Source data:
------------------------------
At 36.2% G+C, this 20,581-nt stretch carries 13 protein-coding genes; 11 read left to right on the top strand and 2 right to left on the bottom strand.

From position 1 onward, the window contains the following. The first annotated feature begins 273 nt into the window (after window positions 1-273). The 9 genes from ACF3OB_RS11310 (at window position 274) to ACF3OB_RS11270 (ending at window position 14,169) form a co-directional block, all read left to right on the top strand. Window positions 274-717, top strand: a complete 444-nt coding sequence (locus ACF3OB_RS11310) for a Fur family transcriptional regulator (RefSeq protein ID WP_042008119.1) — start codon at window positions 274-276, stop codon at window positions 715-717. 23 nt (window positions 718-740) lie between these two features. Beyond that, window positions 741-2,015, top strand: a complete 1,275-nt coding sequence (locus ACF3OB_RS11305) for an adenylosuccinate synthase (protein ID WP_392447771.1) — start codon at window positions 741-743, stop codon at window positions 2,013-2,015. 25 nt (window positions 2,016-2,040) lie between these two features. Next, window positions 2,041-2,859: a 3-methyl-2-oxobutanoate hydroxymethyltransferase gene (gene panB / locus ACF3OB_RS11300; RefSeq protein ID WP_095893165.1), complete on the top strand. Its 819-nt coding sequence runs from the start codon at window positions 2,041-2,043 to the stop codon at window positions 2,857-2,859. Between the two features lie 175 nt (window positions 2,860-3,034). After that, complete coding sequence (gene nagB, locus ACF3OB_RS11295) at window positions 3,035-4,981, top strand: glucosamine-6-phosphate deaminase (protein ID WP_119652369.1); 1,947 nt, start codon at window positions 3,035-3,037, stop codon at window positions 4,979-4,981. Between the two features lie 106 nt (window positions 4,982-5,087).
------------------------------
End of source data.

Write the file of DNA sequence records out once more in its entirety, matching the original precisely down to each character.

At 36.2% G+C, this 20,581-nt stretch carries 13 protein-coding genes; 11 read left to right on the top strand and 2 right to left on the bottom strand.

From position 1 onward, the window contains the following. The first annotated feature begins 273 nt into the window (after window positions 1-273). The 9 genes from ACF3OB_RS11310 (at window position 274) to ACF3OB_RS11270 (ending at window position 14,169) form a co-directional block, all read left to right on the top strand. Window positions 274-717, top strand: a complete 444-nt coding sequence (locus ACF3OB_RS11310) for a Fur family transcriptional regulator (RefSeq protein ID WP_042008119.1) — start codon at window positions 274-276, stop codon at window positions 715-717. 23 nt (window positions 718-740) lie between these two features. Beyond that, window positions 741-2,015, top strand: a complete 1,275-nt coding sequence (locus ACF3OB_RS11305) for an adenylosuccinate synthase (protein ID WP_392447771.1) — start codon at window positions 741-743, stop codon at window positions 2,013-2,015. 25 nt (window positions 2,016-2,040) lie between these two features. Next, window positions 2,041-2,859: a 3-methyl-2-oxobutanoate hydroxymethyltransferase gene (gene panB / locus ACF3OB_RS11300; RefSeq protein ID WP_095893165.1), complete on the top strand. Its 819-nt coding sequence runs from the start codon at window positions 2,041-2,043 to the stop codon at window positions 2,857-2,859. Between the two features lie 175 nt (window positions 2,860-3,034). After that, complete coding sequence (gene nagB, locus ACF3OB_RS11295) at window positions 3,035-4,981, top strand: glucosamine-6-phosphate deaminase (protein ID WP_119652369.1); 1,947 nt, start codon at window positions 3,035-3,037, stop codon at window positions 4,979-4,981. Between the two features lie 106 nt (window positions 4,982-5,087).